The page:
After over twenty-five years online (cue bad memories of early web and late 1980s fashion), I have come to expect abuse, trolling, harassment (as per the wheel) but also gendered and racialised microaggressions such as sealioning as the norm. This is simply by dint of presenting as a visibly nonwhite woman at the same time as holding opinions. Yet I am still (and frequently) surprised that often those opinions don't need to be about 'big things' like war, politics, economics, or even 'controversial' topics such as feminism or free speech (or Gamer Gate!). Even opinions about relatively niche topics such as theatre or art can suddenly trigger massive pushback with gendered and racialised language.  

Two weeks ago, before going to bed I tweeted some relatively innocuous thoughts about Caryl Churchill's new play at the Royal Court. I woke up next morning to a surprising amount of pushback, some abusive, other merely condescending and/or dismissive. On another day, I would have probably moved on but this came on the heels of weeks of Berniebros who seemed to stalk the internet looking for even the mildest criticism of their idol. First hint of even a question and they would pounce. Or perhaps I was just tired of the constant dripfeed of mansplaining and whitesplaining, both online and IRL. Without particular planning, I decided to embark on a social media experiment (do check that twitter thread as it outlines the parameters and concept). 

I decided to change my twitter profile photograph. From back in 2013, when I was harassed and abused systematically for nearly ten months, I already knew that when I had used a diving photograph - underwater, with a mask and regulator hiding my face - not only had gendered abuse dropped to zero but male 'experts' also assumed I was a man and approached me in a more collegial way. This time I wanted to see if non-human avatar would have a similar result, especially as quite a few feminist friends use similarly 'neutral' photographs for their profiles.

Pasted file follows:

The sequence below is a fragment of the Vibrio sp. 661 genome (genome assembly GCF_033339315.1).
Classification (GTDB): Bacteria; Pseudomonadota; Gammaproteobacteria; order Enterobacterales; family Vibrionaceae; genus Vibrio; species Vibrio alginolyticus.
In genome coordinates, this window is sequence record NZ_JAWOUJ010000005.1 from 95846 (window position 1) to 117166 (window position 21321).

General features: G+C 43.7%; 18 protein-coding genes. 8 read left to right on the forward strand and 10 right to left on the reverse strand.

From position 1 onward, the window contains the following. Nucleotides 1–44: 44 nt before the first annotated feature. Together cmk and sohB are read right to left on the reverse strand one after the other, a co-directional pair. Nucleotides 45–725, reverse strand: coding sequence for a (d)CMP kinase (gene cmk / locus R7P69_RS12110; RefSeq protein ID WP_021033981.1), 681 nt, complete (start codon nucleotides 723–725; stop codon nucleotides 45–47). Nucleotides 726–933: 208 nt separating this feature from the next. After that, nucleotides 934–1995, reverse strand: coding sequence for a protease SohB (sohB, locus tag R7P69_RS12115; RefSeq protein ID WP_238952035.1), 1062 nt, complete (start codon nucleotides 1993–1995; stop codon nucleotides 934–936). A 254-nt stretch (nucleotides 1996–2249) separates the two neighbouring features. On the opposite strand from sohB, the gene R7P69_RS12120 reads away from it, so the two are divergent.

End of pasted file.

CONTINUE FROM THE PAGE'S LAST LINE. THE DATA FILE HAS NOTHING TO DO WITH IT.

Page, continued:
Then a twitter friend suggested that Sunshine Mutt as my handle as that would also partly veil my racial/ethnic identity. Of course a closer look on twitter would still show my name but it was worth a test. 

Initially, and perhaps as a defense mechanism, I used this photograph. I found it secretly amusing as it is our young puppy, a female Rottweiler named Pixie (talk of subverting stereotypes!). 

Unsurprisingly albeit sadly the results were instantaneous. The change in photograph dropped sexualised and gendered interactions to zero instantly. Surprisingly, racialised interactions also dropped instantly. The change in handle took all sexualised, gendered, and racialised interaction to zero. Some discussion with women friends on twitter raised the additional possibility that perhaps a large dog, especially a Rottweiler, was being read as male. The next step seemed to test out (1) if this were true and (2) would a dog visually read as more 'femme' change the interactions. So next photograph was of our little Dachshund.

Through the changes, I kept tabs on the progress, posting and discussing the experiment on twitter regularly: I posted: 

1. after 24 hours. Zero harassment, abuse and microaggressions although my tweeting topics, opinions, language, all remained the same. 
2. 48 hours. Still zero. This was particularly interesting as I had posted and critiqued Bernie Sanders online but received not a single one of the usual pushback accounts.